Philly March Madness: (5) Pete Rose vs. (12) Peter Zezel

Philly March Madness: (5) Pete Rose vs. (12) Peter Zezel

Over the next few weeks at The700Level, we'll be posting poll matchups as part of our Philly March Madness competition. Examine the cases of the two fine Philadelphia athletes below, and cast your vote at the bottom as to which you think should advance to the next round. And as always, feel free to explain your selection and/or debate the choices in the comments section.


(5) Pete Rose

In the late 1970’s the Phillies lost three consecutive National League Championship Series. In ’76 they lost to Cincinnati and the Big Red Machine. In ’77 and ’78 they lost to the Dodgers. Despite winning 101, 101, and 90 games they were unable to get over the hump and reach the World Series. Enter Peter Edward Rose aka Charlie Hustle. In December 1978 Rose joined the Phillies as a 38 year old free agent, singing a four year deal worth $3.2 million. They finished in fourth place (84-78) in his first season with the Phils. Despite the Phillies struggles as a team Rose finished the season second in the NL in batting average (.331), first in on base percentage (.418), and third in hits (208). As you no doubt know the Phillies finally got over that hump the following season. Although Rose’s regular season numbers were down a bit (slash-line of .282/.352/.354) his playoff experience and general unwavering belief in himself and his team were credited with helping to push the Phillies to their first World Series title. The signature play of Rose’s Phillies career took place not at the plate, but in the field. With the Phillies just two outs away from capturing their first World Series Frank White lofted a pop foul between home and first. Both Bob Boone and Rose drifted towards foul territory, but no one took charge and called it. Boone reached out to catch the ball only to see it glance off the edge of his glove. Rose, who followed the play the entire way, reached down and snared the ball before it hit the ground. Rose famously spiked the ball on the Veterans Stadium turf as he hustled the ball back to Tug McGraw. The Tugger then got Willie Wilson on strikes and the rest was history. Rose went on to play three more seasons in Philadelphia. In 2,841 at-bats with the Phillies Rose collected 826 hits (.291) and struck out just 151 times. In his five seasons he helped the Phillies to two World Series appearances. His combination of hustle, winning pedigree, and contributions toward the first World Series win in team history cemented his legacy as an all-time Philadelphia favorite. -Rev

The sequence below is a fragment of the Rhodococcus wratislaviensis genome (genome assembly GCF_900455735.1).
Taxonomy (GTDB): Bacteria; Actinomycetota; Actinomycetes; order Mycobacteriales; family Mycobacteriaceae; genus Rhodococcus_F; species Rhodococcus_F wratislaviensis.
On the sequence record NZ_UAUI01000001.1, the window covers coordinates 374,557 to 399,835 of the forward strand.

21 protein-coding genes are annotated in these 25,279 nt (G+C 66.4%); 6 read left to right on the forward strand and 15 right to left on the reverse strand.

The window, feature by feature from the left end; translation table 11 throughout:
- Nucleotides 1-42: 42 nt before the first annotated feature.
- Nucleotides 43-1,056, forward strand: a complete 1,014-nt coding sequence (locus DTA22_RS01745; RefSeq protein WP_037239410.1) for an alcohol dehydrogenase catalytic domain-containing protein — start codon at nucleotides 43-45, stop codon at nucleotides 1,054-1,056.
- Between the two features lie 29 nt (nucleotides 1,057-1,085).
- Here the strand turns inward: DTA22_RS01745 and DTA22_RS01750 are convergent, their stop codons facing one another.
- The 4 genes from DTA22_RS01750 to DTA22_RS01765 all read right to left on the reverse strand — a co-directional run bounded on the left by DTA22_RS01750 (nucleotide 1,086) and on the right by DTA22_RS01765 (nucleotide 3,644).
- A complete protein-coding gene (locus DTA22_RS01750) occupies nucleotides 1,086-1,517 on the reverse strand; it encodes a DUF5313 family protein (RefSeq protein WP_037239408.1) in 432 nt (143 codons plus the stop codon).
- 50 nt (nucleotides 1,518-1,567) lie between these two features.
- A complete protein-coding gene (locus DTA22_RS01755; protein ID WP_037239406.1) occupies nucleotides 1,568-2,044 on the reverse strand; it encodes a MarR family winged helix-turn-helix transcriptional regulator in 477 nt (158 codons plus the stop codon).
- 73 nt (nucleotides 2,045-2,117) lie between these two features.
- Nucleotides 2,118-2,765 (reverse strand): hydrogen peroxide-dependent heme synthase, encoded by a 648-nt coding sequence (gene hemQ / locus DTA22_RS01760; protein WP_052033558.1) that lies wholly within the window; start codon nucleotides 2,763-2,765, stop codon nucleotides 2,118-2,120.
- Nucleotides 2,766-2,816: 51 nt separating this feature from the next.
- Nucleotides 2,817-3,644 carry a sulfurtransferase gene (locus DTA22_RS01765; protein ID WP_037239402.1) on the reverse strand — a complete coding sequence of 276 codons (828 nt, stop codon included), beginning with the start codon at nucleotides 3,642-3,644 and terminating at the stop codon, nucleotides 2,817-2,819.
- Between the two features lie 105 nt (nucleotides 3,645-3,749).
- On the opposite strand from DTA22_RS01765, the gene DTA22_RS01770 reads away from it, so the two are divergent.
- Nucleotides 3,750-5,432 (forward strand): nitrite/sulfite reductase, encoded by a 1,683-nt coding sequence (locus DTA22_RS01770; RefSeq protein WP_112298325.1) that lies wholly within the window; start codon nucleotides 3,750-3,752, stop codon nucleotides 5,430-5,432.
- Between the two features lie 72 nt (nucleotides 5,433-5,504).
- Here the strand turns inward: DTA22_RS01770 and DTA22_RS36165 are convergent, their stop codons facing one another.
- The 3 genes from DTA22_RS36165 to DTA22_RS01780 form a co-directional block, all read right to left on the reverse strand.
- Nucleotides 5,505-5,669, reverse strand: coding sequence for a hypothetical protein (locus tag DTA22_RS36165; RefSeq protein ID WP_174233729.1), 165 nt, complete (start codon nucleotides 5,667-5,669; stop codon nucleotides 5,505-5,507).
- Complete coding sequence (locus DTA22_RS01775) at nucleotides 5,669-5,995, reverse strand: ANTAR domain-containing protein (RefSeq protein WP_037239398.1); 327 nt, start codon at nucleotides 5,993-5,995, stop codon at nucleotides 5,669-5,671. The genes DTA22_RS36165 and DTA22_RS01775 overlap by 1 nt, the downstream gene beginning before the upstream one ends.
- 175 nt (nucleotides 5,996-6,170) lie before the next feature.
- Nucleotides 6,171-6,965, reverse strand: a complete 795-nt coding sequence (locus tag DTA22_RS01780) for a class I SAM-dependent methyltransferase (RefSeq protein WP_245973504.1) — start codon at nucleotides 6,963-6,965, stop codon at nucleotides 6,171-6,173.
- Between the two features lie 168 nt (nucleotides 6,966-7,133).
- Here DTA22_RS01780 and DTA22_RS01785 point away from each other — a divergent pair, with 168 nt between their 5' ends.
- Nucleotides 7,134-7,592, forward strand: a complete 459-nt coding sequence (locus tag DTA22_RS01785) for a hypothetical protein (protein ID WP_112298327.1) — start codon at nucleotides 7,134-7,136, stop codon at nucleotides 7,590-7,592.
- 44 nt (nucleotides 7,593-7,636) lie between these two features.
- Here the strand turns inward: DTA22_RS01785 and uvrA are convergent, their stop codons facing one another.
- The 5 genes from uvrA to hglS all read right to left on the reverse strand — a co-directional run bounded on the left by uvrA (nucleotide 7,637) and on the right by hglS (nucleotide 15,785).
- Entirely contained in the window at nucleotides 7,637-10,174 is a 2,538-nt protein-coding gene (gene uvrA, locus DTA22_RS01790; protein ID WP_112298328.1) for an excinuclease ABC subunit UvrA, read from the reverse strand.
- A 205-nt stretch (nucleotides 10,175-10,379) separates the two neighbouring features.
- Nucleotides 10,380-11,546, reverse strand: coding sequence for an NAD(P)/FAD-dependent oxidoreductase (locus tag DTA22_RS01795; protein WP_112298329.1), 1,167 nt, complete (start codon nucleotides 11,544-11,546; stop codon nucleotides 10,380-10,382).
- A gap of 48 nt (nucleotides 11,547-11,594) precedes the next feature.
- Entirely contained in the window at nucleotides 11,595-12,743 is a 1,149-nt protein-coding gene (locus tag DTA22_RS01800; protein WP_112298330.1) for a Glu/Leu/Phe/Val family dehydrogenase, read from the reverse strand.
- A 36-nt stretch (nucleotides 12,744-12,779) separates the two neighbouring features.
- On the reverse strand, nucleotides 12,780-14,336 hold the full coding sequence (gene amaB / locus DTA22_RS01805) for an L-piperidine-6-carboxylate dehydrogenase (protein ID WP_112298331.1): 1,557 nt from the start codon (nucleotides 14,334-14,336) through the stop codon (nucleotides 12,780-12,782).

(12) Peter Zezel

Peter Zezel left quite a legacy for a player who spent just five seasons in Philadelphia. He joined the Flyers as a 19 year old rookie posting 61 points (15 goals, 46 assists) in just 65 games. Zezel contributed 9 points (1 goal and 9 assists) during his playoff debut as the Orange and Black advanced all the way to the Stanley Cup finals, ultimately losing to the Oilers in five games. His best year in Philly came in 1986-87 when he scored 33 goals (the only time in his career he scored more than 25) and added 39 assists. He was a solid two-way center known for his ability in the faceoff circle. He was the de facto face of a seemingly endless number of 24 year old and younger mulleted Flyers. Zezel, along with Rick Tocchet, Derrick Smith, Rich and Ron Sutter, Lindsay Carson, and Murray Craven, were all young energetic forwards who thrived under the hard-driving Mike Keenan. It’d be an understatement to say that female Flyers fans took a particular liking to Zezel. His mid-80’s hockey teen heartthrob looks didn’t go unnoticed by Hollywood.  He landed a small supporting role alongside Rob Lowe, Patrick Swayze, and Keanu Reaves in Youngblood.  Ultimately, he played 310 games in a Flyers uniform, accumulating 261 points (91 goals, 170 assists). In 1988 he was traded to St. Louis in exchange for Mike Bullard. After leaving the Flyers he went on to play for six other NHL clubs (St. Louis, Washington, Toronto, Dallas, New Jersey, Vancouver), finally retiring after the 1998-99 season. In 2001 he was diagnosed with a rare blood disorder called hemolytic anemia. He lived with the disorder for eight years before it finally claimed his life. Zezel passed away on May 26, 2009. He was just 44 years old. -Rev